Don’t ignore risks of sexual harassment

There has been no shortage of sexual harassment reports during the past year. Since many of these reports have been unpleasant, it can be tempting to turn away and believe sexual harassment happens only at other workplaces.

While it is certainly true many workplaces are free of sexual harassment, statistics indicate risk is present and should be transferred to employment practices liability insurance (EPLI) with coverage for sexual harassment and discrimination.

According to a study released by specialty insurer Hiscox, more than 35 percent of employees in the U.S. feel they’ve experienced workplace harassment. Among women, the number rises to 41 percent. Of those individuals who reported the incident to management, 37 percent did not feel it was handled properly. This percentage rises to 49 percent for women.

Just as insureds don’t ignore risks from fire, flood, theft, personal injury, professional liability and cyber intrusion, the potential for sexual harassment charges must be mitigated and transferred to sexual harassment coverage through EPLI.

 

START WITH EDUCATION, TRAINING

Proper sexual harassment risk mitigation efforts begin, as they typically do, with education and training. Companies must train their employees to understand and prevent sexual harassment actions. In California, the law requires companies with 50 or more employees to provide two hours of sexual harassment training every two years. 

Education efforts should outline the nature of sexual harassment. Role playing can be helpful. When does a supportive hug become harassment? Is it OK to place your hand on a colleague’s shoulder? What about the colleague’s back? Is it harassment to invite a colleague to the hotel bar for a drink during a business trip? What if the colleague is a subordinate?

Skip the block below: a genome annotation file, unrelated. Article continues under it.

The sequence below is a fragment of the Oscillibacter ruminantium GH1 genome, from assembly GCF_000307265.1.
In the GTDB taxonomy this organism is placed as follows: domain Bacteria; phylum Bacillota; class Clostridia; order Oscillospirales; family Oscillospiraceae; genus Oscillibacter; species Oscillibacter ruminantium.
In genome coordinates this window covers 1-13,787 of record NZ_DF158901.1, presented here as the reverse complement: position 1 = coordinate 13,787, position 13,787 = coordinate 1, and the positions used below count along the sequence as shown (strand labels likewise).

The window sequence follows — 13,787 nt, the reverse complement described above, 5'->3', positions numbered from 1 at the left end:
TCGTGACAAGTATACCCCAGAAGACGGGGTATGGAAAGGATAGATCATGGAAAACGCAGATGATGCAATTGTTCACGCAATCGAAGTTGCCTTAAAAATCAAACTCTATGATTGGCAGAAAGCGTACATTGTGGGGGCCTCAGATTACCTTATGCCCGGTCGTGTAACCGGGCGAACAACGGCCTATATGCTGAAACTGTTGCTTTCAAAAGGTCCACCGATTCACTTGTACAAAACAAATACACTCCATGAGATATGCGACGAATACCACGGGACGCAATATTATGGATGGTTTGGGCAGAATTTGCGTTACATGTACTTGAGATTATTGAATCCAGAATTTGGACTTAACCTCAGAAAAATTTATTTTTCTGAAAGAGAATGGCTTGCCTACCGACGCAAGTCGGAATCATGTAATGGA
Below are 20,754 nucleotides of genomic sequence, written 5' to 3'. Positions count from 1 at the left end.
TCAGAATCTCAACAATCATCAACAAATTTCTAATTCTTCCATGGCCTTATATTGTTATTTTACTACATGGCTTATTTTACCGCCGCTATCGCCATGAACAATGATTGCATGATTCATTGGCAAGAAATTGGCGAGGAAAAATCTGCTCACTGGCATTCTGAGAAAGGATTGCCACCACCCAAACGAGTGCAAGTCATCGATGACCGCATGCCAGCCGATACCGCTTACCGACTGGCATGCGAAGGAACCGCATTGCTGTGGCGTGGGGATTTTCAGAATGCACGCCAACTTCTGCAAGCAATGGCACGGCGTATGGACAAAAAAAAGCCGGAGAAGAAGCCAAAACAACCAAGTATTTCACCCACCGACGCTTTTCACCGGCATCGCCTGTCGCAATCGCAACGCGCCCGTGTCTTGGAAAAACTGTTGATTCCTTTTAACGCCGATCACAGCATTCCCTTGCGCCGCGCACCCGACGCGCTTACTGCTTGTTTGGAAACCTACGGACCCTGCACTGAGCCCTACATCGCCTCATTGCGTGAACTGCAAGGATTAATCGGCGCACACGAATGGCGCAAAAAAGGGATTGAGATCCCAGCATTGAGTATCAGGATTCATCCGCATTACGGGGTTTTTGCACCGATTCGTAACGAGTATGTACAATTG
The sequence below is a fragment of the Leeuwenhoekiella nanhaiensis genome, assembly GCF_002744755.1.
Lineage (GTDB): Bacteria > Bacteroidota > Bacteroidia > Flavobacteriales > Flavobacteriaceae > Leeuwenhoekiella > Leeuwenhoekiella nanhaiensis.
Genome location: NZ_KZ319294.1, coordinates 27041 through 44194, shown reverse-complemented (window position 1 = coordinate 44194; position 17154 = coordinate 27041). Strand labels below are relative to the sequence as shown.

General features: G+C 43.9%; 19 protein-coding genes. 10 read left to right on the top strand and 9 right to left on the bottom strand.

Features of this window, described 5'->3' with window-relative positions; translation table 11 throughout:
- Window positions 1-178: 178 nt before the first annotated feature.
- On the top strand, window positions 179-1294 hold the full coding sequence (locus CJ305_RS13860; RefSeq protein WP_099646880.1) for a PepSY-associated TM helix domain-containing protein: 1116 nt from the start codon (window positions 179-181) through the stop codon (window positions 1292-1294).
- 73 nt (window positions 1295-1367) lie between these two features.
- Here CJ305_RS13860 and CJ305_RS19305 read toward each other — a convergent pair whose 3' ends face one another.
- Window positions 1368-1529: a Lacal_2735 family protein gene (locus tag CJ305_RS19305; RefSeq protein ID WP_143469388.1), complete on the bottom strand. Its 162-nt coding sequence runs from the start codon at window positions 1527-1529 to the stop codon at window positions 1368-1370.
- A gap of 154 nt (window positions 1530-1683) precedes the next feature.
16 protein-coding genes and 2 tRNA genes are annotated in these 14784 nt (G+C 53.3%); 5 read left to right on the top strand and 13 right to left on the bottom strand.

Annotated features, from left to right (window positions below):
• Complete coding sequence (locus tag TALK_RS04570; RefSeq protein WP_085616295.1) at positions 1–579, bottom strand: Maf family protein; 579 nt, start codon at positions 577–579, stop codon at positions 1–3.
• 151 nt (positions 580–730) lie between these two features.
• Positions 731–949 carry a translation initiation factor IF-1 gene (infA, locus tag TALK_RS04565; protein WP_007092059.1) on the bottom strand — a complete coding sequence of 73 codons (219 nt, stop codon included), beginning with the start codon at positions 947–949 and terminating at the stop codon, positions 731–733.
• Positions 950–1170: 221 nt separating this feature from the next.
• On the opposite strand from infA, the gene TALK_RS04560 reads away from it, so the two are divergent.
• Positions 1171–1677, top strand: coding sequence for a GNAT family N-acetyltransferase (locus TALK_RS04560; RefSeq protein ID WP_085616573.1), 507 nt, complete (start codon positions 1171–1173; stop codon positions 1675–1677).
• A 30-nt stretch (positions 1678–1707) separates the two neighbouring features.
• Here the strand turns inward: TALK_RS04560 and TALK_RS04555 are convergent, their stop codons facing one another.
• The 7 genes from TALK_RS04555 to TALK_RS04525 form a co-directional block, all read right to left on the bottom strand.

The fact is, innocent actions can sometimes appear otherwise to the person on the receiving end. This can be particularly true across generations. Education can help to save the actor from embarrassment, the recipient from discomfort and the firm from a lawsuit.

PUT IT IN WRITING

Education should be joined by explicit documentation outlining your firm’s code of conduct. While each employee must be told what is not permissible when on the job, this information must also be put in writing. Should a manager or employee engage in actions contrary to the code of conduct, documentation will help to mitigate risk to the company.

Documentation should also clearly set out proper channels of communication should an incident occur. In the study released by Hiscox, 40 percent of individuals experiencing harassment did not report it to management or law enforcement. Individuals reporting an incident should feel safe in doing so.

Charges of sexual harassment have become a third rail for companies across America. The reputations of large, well-capitalized firms have been damaged and even shredded. The list includes Bank of America, Ford Motor Company, The Weinstein Company, Uber, Fox News, CBS and NBC.

While reputation management insurance isn’t as common as such long familiar coverages as auto, liability and Workers’ Compensation, it can be an effective way of transferring your company’s risk of reputation loss. Speak with your trusted insurance broker regarding a reputation protection and crisis management policy. This policy will help pay for communication efforts to win back your firm’s good reputation.

There is nothing new about sexual harassment. The amount of news coverage, societal attitudes and the proliferation of reporting vehicles are new. There is also zero tolerance, no margin for error.

According to MarketStance, a research firm that tracks insurance trends, only 3 percent of companies with fewer than 50 employees report carrying coverage for sexual harassment. Since this is a time when companies must be on heightened alert regarding an unexpected event, I believe this number should be much higher. Speak with your professional risk manager and trusted broker, who can help put proper protective actions in place.



Based in Warrington, Kirk Salmon is a sales and relationship manager concentrating on the Lehigh Valley at KMRD Partners Inc., a risk and human capital management consulting and insurance brokerage firm with three offices in southeastern Pennsylvania. He can be reached at ksalmon@kmrdpartners.com.

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